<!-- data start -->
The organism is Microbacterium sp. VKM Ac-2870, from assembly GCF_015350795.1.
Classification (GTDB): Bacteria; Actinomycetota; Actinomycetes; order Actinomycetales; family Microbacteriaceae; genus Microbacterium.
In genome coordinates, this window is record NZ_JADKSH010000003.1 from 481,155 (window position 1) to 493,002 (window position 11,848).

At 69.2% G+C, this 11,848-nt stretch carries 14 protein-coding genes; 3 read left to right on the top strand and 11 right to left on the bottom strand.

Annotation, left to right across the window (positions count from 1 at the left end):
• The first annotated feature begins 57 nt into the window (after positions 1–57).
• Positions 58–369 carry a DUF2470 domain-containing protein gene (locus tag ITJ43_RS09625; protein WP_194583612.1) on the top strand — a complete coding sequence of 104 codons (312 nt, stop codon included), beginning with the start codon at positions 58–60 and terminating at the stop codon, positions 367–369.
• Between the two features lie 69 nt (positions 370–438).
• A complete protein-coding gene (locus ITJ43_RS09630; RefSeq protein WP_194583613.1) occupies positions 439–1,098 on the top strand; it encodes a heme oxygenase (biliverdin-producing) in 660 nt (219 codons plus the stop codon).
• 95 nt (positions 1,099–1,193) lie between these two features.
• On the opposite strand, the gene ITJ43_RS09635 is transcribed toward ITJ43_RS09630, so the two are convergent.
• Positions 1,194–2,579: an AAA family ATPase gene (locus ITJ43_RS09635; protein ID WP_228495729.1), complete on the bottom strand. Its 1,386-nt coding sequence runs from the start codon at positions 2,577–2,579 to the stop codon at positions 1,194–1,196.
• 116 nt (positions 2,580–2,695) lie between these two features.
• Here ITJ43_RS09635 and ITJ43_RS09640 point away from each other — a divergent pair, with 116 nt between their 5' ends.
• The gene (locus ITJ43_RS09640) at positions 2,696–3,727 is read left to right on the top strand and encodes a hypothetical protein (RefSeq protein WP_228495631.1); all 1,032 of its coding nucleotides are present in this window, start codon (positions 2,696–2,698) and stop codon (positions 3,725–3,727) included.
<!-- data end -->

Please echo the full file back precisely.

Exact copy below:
The organism is Microbacterium sp. VKM Ac-2870, from assembly GCF_015350795.1.
Classification (GTDB): Bacteria; Actinomycetota; Actinomycetes; order Actinomycetales; family Microbacteriaceae; genus Microbacterium.
In genome coordinates, this window is record NZ_JADKSH010000003.1 from 481,155 (window position 1) to 493,002 (window position 11,848).

At 69.2% G+C, this 11,848-nt stretch carries 14 protein-coding genes; 3 read left to right on the top strand and 11 right to left on the bottom strand.

Annotation, left to right across the window (positions count from 1 at the left end):
• The first annotated feature begins 57 nt into the window (after positions 1–57).
• Positions 58–369 carry a DUF2470 domain-containing protein gene (locus tag ITJ43_RS09625; protein WP_194583612.1) on the top strand — a complete coding sequence of 104 codons (312 nt, stop codon included), beginning with the start codon at positions 58–60 and terminating at the stop codon, positions 367–369.
• Between the two features lie 69 nt (positions 370–438).
• A complete protein-coding gene (locus ITJ43_RS09630; RefSeq protein WP_194583613.1) occupies positions 439–1,098 on the top strand; it encodes a heme oxygenase (biliverdin-producing) in 660 nt (219 codons plus the stop codon).
• 95 nt (positions 1,099–1,193) lie between these two features.
• On the opposite strand, the gene ITJ43_RS09635 is transcribed toward ITJ43_RS09630, so the two are convergent.
• Positions 1,194–2,579: an AAA family ATPase gene (locus ITJ43_RS09635; protein ID WP_228495729.1), complete on the bottom strand. Its 1,386-nt coding sequence runs from the start codon at positions 2,577–2,579 to the stop codon at positions 1,194–1,196.
• 116 nt (positions 2,580–2,695) lie between these two features.
• Here ITJ43_RS09635 and ITJ43_RS09640 point away from each other — a divergent pair, with 116 nt between their 5' ends.
• The gene (locus ITJ43_RS09640) at positions 2,696–3,727 is read left to right on the top strand and encodes a hypothetical protein (RefSeq protein WP_228495631.1); all 1,032 of its coding nucleotides are present in this window, start codon (positions 2,696–2,698) and stop codon (positions 3,725–3,727) included.